However, while nobody would discuss that developing countries have particularly robust overall controls or that there are no important gaps that need to be focused, there is nevertheless a risk that the level of compliance among these countries is exaggerated. To justify this, it is necessary to examine deeper into the different types of FATF Recommendations and precisely what goes into building a strong domestic AML/CFT regime.

FATF 40+9 recommendations can be classified into four categories; those including the legal system, preventive measures for financial institutions and other entities and national and international cooperation.18 FATF recommendations 5-13, 21 and 22 describe the part of the Preventive measures system that administers to the private sector. These recommendations are designed to build a five-part requirement. (1) Create and maintain customer identity including beneficial owner, (2) create and preserve an up-to date customer profile, (3) observe transactions to see if they are suitable for the customer profile of transactions that are legal, (4) if not, inspect further any such transaction to see if it represents the proceeds of crime including the origin of funds, and (5) if so, inform about the transaction to the Financial Intelligence Unit, along with an explanation of why the Financial institution believes that the transaction is dubious. Recommendations 18,19 and 26-34 talks about the supervisory system as well as prosecution system and criminal investigation. The Private sector role emphasis on three fundamental objective; Firstly, to exclude possible criminal elements from the FS, Secondly, to give financial information to law enforcement authorities that can be used in criminal investigations, and the Third, is to discover customers who might be criminals by requiring the private sector to observe customer transactions.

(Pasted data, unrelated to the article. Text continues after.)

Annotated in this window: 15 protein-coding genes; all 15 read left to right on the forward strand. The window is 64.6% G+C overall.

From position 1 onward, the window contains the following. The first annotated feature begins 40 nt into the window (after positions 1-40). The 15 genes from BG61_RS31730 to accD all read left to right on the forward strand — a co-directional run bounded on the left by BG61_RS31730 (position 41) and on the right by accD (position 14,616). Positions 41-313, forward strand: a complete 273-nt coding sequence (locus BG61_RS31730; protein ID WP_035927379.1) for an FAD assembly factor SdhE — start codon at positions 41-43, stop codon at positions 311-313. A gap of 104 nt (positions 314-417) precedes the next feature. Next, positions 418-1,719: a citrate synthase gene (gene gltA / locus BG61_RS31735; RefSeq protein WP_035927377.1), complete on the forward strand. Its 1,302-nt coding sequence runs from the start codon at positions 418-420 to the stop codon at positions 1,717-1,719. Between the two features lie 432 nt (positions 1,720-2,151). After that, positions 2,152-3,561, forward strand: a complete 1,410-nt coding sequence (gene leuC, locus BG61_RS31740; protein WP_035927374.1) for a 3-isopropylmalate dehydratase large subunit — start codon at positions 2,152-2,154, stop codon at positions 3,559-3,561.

1. Customer- Identification, Profiling and Record- Keeping

FATF recommendation necessitates that FI must identify their customers, including the beneficial owner, which in the case of lawful persons includes taking equitable measures to identify the physical persons who own and rule the legal persons. Recommendation 12, comprehend these requirements to certain designated Non- financial businesses professionals (DNFBP), which include lawyers, accountants, notaries (professional enablers who help launderers in hiding assets), real estate agents (as it is of high value; it is frequently used as an Investment Vehicle by launderers), casinos